EMPIRE ESSAY: West Side Story Review

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In a musical reworking of Romeo And Juliet, 2nd in command for the Jets gang Tony falls in love with the sister of rival gang the Sharks' leader. Nobody approves, but nothing is going to keep these two apart. You just know it's going to end in tears.


In 1957, playwright Arthur Laurents collaborated with Bernstein, Sondheim and choreographer Jerome Robbins on West Side Story, a show that followed The Boys From Syracuse and Kiss Me Kate in wrestling a Shakespeare plot into a Broadway musical.

Laurent set Romeo And Juliet against a New York gang war straight out of the headlines. His Montagues are the Jets, the ‘American’ gang - though a few tossed-off insults suggest they’re mostly Polish with token Irish and Italian members.

Certainly, the gangs they’ve already beaten (the Harps and the Emeralds) sound Irish. In place of the Capulets, West Side Story brings on the Sharks, sharp and resentful lads recently arrived from Puerto Rico, hotly eager to match any force thrown against them.

The lovers are Maria, innocent sister of Shark leader Bernardo, and Tony, co-founder of the Jets but lately drifting into the straight life - given how keen Riff is to get Tony back in the gang, it’s not difficult to perceive a gay subtext - and the duels of Shakespeare become gang ‘rumbles’ with switchblades.

United Artists, evidently keen on cutting in on MGM’s position as the natural home of Broadway musicals, bought up the rights and got the film out in 1961. It won the Best Picture Oscar and nine additional statuettes, including an unprecedented shared award for direction plus supporting actor and actress nods for George Chakiris (Bernardo, though he had played Riff on stage) and Rita Moreno (as Bernardo’s girl, Anita).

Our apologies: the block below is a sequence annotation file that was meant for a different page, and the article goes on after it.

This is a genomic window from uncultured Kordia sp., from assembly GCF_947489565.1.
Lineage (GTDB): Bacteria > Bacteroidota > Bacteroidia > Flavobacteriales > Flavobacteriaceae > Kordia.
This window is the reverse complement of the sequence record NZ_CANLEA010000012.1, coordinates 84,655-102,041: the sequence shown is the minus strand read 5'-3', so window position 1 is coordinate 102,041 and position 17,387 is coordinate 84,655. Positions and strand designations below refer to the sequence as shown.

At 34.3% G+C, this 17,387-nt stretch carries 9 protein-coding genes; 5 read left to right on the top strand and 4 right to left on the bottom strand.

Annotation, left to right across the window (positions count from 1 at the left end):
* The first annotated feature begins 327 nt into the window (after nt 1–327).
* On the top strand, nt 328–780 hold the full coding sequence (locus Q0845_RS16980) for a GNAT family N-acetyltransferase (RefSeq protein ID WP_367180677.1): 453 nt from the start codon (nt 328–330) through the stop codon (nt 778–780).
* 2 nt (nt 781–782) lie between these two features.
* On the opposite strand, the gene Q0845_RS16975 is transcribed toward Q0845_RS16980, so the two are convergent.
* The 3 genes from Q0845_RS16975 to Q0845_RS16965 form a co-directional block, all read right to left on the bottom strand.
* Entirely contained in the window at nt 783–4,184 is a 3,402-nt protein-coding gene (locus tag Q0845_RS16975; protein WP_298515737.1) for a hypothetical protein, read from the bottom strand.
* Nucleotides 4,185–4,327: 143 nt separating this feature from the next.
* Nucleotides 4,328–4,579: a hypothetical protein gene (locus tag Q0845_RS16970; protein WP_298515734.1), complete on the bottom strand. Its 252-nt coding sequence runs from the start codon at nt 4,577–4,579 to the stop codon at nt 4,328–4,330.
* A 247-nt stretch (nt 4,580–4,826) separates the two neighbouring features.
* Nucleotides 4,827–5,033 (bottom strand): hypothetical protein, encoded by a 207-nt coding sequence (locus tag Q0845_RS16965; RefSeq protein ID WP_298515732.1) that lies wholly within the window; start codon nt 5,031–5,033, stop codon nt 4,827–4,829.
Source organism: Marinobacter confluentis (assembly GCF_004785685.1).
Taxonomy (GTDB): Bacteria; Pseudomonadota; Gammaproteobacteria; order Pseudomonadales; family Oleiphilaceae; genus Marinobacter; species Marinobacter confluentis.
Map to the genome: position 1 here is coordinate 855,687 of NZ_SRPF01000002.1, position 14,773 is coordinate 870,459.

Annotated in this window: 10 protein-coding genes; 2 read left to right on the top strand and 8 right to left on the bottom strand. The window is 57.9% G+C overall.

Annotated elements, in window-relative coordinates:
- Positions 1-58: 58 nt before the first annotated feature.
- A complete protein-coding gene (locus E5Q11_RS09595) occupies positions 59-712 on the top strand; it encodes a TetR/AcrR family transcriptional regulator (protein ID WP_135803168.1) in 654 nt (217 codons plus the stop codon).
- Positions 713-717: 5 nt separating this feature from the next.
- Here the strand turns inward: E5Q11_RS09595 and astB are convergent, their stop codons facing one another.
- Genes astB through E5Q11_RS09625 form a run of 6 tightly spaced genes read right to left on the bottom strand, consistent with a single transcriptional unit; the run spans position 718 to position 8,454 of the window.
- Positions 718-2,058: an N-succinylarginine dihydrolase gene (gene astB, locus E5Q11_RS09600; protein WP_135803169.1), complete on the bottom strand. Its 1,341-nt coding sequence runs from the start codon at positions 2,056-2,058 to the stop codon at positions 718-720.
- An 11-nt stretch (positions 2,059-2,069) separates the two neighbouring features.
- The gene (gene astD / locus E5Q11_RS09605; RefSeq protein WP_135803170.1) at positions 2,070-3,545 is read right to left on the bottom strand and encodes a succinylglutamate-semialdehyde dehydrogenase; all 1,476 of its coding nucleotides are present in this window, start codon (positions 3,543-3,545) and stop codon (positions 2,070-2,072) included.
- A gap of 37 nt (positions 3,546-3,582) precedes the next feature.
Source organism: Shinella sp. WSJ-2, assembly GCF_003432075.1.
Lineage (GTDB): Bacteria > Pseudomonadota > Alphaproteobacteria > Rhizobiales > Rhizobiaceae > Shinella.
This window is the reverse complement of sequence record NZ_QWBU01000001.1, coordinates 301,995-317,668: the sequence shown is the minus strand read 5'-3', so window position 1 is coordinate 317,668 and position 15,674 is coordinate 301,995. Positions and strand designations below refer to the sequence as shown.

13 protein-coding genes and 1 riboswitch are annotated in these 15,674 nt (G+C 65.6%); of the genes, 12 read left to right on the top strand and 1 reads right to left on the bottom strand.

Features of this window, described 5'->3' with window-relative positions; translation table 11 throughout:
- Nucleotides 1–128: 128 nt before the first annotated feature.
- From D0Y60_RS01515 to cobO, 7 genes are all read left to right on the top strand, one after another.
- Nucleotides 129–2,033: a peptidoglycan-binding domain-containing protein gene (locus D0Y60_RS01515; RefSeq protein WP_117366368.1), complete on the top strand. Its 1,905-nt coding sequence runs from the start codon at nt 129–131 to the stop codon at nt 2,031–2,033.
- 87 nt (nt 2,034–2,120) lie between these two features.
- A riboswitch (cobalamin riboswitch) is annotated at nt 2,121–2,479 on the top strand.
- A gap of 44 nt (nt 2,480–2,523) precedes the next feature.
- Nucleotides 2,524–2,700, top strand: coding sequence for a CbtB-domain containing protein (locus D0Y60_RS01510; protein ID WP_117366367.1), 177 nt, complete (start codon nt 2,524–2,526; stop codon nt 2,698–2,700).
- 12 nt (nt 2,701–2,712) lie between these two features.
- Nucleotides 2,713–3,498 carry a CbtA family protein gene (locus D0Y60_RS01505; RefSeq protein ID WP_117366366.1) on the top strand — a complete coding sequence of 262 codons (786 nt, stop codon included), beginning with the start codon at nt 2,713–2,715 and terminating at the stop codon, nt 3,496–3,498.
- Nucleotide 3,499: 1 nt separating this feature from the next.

Like most Best Picture Oscar winners, it’s too big a production to be perfect and its greatness floats in with a fair amount of lesser stuff. Neither Richard Beymer (Tony) nor Natalie Wood (Maria) could handle the songs, so their singing voices come from Jimmy Bryant and Marni Nixon.

Both castings are compromises: Tony was offered to Elvis Presley, but Colonel Tom Parker, with typical disregard for his client’s career opportunities, turned it down, relegating The King to nonsensical children’s films. Could Tupelo’s finest have played a New Yorker? If his Southern twang were controlled, Presley would have been a lot more convincing in the fight scenes. Wood, in nut-brown make-up and thick accent, is an appealing if not remotely Hispanic Maria.

A possible reason for the Colonel’s rejection is that Tony doesn’t even get the best numbers. And West Side Story has more hit songs in it than Chicago, Les Miserables and the entire Andrew Lloyd Webber back-catalogue rolled up together. Gee, Officer Krupke!, banned by the BBC for its mentions of drug use (ìDear kindly judge, Your Honour, my parents treat me rough, with all their marijuana, they won’t give me a puffî) and sexual ambiguity (“My sister wears a moustache, my brother wears a dress, goodness gracious that’s why I’m a mess”), is blazing satire, vintage 1957.

I Feel Pretty, although sung by Nixon, allows Wood to be funny for a stretch rather than a saintly killjoy. If you wonder why the Academy handed out Oscars to Chakiris (a one-way ticket to Palookaville) and Moreno (the most explosive performer in the film), look no further than the standout song, America.

On stage, this was a smaller number, with Anita’s friends arguing with a conservative Puerto Rican girl. In the film, by matching the integrationist girls (“Free to be anything you choose”) with the resentful boys (“Free to wait tables and shine shoes”), the conflict is more even, and we get a blazing musical battle at once celebration and indictment. A classic musical scene in a classic musical film.

The Warriors as pre-imagined by Gene Kelly, this really is the musical for people who don’t like musicals.